Rather than focusing energy on launching new studies, researchers should be synthesising what we know from existing research in order to inform tomorrow’s decisions. For many, the initial response to any new challenge is to study it, but initiating laborious new research is not necessarily helpful to decision makers as they emerge from the thick of the crisis and map out next steps. Decision makers do not have the luxury of time to await findings from a new study: They needed answers yesterday for the decisions they need to make today.
At the William T. Grant Foundation, we have begun funding Rapid Response Research Grants to address the limitations that decision makers are up against as they seek to make informed choices. As part of these grants, researchers partner with policymakers and advocates to synthesise the best available research so that it is useful to specific decisions—whether it’s helping school districts plan ways to make up for unequal learning loss across students based on race, class, and language and disability status, advising local officials on adapting summer programs for low-income youth, or supporting advocates to ensure that undocumented and mixed-status families are not left out of the relief and recovery efforts.
Of course, summarising existing research for rapid action is not enough to ensure impact. Leveraging research knowledge to inform decision making requires supporting those who render the research into action. This is not a relay race where researchers hand off the research and then move on: they need to continue being on hand to advise on questions of policy design; they need to provide their best judgement on implementation questions; and they can lend their voice to building credibility and political will for evidence-informed decisions.
Certainly new studies will also emerge from this crisis, and funders like us will surely look to support them. But our hope is that those studies will be designed to strengthen future policies and practices, and not merely document the impact of the pandemic. Documentation is important (especially documentation of unequal impacts), but as a research community, we should look to engage in solution-oriented research on policies, programs, and practices to mitigate the devastating effects we are likely to see. For example, which state and local policies have best addressed food insecurity during this crisis? What conditions enabled some districts to better support the social and emotional wellbeing of students when schools closed? What can we learn from the unexpected positive impact of the shutdowns on carbon emissions? So long as the research community continues to limit its imagination to the documentation of problems, we will continue to come in a day late and a dollar short in responding to policy and practice needs. We can do better.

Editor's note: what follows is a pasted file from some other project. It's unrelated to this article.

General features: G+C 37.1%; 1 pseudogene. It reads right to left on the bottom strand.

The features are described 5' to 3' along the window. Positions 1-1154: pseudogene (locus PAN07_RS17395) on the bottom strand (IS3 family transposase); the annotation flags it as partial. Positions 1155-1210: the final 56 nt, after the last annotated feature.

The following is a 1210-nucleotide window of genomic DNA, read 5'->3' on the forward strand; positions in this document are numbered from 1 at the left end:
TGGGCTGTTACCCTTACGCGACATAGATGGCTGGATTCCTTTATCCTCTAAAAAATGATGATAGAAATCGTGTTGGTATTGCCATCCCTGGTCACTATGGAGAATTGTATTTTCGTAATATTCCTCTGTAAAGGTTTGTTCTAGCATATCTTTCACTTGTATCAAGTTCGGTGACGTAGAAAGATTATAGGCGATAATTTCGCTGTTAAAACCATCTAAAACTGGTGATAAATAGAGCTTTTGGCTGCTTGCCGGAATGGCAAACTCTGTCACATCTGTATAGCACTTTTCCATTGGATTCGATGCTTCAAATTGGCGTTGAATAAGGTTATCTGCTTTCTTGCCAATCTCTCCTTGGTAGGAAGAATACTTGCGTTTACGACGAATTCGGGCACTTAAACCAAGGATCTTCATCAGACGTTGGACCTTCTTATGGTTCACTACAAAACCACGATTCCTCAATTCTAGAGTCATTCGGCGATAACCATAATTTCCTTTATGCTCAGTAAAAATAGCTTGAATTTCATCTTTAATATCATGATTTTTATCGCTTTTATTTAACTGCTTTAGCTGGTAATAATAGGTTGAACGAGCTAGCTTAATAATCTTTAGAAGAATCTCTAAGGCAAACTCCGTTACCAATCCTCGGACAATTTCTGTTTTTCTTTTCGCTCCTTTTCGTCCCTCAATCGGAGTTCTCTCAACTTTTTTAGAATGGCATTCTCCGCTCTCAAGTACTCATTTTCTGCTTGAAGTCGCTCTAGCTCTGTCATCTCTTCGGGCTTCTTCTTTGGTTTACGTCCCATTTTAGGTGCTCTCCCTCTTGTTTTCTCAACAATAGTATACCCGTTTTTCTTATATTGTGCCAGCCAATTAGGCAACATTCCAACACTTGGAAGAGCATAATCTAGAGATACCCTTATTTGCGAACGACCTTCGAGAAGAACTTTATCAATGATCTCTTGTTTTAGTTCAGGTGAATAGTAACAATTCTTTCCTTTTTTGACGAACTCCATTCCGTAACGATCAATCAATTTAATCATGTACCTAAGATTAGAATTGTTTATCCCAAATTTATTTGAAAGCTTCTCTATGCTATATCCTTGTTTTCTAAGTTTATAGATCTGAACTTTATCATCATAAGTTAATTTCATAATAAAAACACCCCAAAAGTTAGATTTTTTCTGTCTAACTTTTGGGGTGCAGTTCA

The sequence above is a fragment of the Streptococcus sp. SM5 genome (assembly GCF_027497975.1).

Finally, just as researchers need to be nimble and responsive, so too do funders. We have to challenge ourselves to work much more quickly than usual and urge peer reviewers to do the same. Whether one is funding or conducting research, knowledge of real-time needs is invaluable and so we need to keep our ears to the ground and our minds open. For example, my colleague Jim Kohlmoos and I have been convening weekly briefings with policymakers, advocates, community organisations, and practice-focused researchers to educate ourselves and our funder colleagues about decision makers’ pressing needs now and into the future.
In addition, our senior program team at the William T. Grant Foundation has been reaching out to education, justice, and human service groups in order to understand how research can be brought to bear on the incredibly challenging decisions they face in mitigating inequality. In some instances, we are leveraging our networks to help them connect with researchers with the relevant expertise and collaboration skills to be good partners. If the research community is going to provide support that is commensurate with the challenges we face, it is essential that we prioritise the perspectives, contexts, and needs of decision makers.